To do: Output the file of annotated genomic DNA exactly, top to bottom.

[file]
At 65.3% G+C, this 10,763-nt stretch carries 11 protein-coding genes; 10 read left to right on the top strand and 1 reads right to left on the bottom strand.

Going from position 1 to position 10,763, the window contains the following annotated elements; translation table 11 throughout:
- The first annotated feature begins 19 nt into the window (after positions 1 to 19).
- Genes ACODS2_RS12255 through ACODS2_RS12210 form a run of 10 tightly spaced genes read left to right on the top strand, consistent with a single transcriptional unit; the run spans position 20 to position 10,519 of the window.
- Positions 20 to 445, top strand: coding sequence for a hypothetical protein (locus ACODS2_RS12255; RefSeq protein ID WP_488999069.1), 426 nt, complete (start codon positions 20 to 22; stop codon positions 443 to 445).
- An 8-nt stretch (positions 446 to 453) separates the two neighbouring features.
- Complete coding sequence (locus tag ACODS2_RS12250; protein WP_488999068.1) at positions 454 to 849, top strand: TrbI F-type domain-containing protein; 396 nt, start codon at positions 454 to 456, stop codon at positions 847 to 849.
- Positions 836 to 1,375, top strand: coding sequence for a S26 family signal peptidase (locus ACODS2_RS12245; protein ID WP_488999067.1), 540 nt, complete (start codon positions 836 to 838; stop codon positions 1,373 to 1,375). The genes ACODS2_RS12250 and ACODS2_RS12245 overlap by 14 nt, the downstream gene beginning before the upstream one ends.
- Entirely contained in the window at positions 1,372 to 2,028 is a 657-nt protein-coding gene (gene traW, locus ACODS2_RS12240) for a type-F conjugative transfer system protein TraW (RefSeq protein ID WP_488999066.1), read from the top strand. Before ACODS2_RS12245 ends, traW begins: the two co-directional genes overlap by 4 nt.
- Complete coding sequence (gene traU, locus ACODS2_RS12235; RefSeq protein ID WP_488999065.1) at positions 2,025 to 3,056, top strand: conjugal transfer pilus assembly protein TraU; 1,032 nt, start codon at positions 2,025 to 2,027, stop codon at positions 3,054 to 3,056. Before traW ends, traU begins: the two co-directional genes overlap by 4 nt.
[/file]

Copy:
At 65.3% G+C, this 10,763-nt stretch carries 11 protein-coding genes; 10 read left to right on the top strand and 1 reads right to left on the bottom strand.

Going from position 1 to position 10,763, the window contains the following annotated elements; translation table 11 throughout:
- The first annotated feature begins 19 nt into the window (after positions 1 to 19).
- Genes ACODS2_RS12255 through ACODS2_RS12210 form a run of 10 tightly spaced genes read left to right on the top strand, consistent with a single transcriptional unit; the run spans position 20 to position 10,519 of the window.
- Positions 20 to 445, top strand: coding sequence for a hypothetical protein (locus ACODS2_RS12255; RefSeq protein ID WP_488999069.1), 426 nt, complete (start codon positions 20 to 22; stop codon positions 443 to 445).
- An 8-nt stretch (positions 446 to 453) separates the two neighbouring features.
- Complete coding sequence (locus tag ACODS2_RS12250; protein WP_488999068.1) at positions 454 to 849, top strand: TrbI F-type domain-containing protein; 396 nt, start codon at positions 454 to 456, stop codon at positions 847 to 849.
- Positions 836 to 1,375, top strand: coding sequence for a S26 family signal peptidase (locus ACODS2_RS12245; protein ID WP_488999067.1), 540 nt, complete (start codon positions 836 to 838; stop codon positions 1,373 to 1,375). The genes ACODS2_RS12250 and ACODS2_RS12245 overlap by 14 nt, the downstream gene beginning before the upstream one ends.
- Entirely contained in the window at positions 1,372 to 2,028 is a 657-nt protein-coding gene (gene traW, locus ACODS2_RS12240) for a type-F conjugative transfer system protein TraW (RefSeq protein ID WP_488999066.1), read from the top strand. Before ACODS2_RS12245 ends, traW begins: the two co-directional genes overlap by 4 nt.
- Complete coding sequence (gene traU, locus ACODS2_RS12235; RefSeq protein ID WP_488999065.1) at positions 2,025 to 3,056, top strand: conjugal transfer pilus assembly protein TraU; 1,032 nt, start codon at positions 2,025 to 2,027, stop codon at positions 3,054 to 3,056. Before traW ends, traU begins: the two co-directional genes overlap by 4 nt.